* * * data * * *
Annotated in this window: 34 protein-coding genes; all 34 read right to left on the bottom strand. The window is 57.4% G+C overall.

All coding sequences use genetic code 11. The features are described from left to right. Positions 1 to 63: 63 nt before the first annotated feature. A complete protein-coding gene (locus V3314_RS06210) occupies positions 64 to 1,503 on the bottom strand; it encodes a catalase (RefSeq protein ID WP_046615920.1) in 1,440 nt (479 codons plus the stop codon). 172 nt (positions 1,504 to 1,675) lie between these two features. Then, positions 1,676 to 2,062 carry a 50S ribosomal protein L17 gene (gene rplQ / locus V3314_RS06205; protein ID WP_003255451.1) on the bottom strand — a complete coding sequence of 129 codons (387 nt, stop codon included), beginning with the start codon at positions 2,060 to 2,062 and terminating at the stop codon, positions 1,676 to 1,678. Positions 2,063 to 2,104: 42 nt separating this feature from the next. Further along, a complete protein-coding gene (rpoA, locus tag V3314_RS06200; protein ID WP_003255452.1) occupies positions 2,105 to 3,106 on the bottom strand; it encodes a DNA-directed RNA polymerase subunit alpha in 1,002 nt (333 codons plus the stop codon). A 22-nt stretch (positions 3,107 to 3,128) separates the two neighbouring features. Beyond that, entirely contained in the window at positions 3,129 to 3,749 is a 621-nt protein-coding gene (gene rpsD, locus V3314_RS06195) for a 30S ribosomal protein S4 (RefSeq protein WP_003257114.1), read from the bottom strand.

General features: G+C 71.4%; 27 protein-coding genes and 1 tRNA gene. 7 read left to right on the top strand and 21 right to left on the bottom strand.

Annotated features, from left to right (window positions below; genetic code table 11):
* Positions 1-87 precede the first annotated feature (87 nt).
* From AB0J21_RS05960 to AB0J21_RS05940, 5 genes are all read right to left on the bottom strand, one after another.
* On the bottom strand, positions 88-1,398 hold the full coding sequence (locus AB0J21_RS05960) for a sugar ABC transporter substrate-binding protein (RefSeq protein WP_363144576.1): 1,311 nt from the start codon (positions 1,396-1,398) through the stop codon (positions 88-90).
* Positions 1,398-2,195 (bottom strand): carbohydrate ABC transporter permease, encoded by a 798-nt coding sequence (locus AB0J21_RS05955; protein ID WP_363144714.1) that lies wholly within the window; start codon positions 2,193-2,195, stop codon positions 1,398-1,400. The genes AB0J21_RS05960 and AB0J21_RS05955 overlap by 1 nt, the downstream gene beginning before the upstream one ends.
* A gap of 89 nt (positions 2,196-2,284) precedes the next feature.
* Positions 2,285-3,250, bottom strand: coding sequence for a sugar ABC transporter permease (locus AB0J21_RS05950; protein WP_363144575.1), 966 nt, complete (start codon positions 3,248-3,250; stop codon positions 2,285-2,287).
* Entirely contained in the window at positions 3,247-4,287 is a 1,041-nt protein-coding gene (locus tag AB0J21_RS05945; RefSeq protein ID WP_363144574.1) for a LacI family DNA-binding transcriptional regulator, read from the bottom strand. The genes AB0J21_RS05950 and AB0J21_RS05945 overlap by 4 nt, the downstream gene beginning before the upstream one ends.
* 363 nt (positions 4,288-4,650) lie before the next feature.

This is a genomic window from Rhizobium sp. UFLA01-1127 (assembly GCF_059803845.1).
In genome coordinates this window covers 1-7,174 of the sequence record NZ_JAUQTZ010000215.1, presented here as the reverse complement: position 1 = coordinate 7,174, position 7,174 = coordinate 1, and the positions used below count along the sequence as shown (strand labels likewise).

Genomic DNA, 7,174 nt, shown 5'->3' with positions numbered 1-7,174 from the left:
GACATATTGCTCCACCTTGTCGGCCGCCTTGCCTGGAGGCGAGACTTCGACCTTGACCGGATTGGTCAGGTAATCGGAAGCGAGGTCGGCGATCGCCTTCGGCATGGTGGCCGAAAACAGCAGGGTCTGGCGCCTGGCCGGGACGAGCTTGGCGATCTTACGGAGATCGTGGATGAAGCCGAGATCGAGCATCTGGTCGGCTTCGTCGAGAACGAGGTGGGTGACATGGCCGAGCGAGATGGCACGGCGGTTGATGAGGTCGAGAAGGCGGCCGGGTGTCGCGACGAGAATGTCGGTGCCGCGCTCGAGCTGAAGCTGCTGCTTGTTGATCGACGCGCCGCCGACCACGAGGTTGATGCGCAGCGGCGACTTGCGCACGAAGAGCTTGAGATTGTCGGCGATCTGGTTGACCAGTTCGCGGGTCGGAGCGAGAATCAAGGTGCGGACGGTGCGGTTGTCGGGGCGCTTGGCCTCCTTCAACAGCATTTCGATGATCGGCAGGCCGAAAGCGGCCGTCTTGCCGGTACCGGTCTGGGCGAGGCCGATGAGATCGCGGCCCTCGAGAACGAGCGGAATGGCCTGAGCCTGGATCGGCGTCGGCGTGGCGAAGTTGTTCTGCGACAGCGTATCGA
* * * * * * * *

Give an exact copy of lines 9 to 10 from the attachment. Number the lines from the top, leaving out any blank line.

* A gap of 89 nt (positions 2,196-2,284) precedes the next feature.
* Positions 2,285-3,250, bottom strand: coding sequence for a sugar ABC transporter permease (locus AB0J21_RS05950; protein WP_363144575.1), 966 nt, complete (start codon positions 3,248-3,250; stop codon positions 2,285-2,287).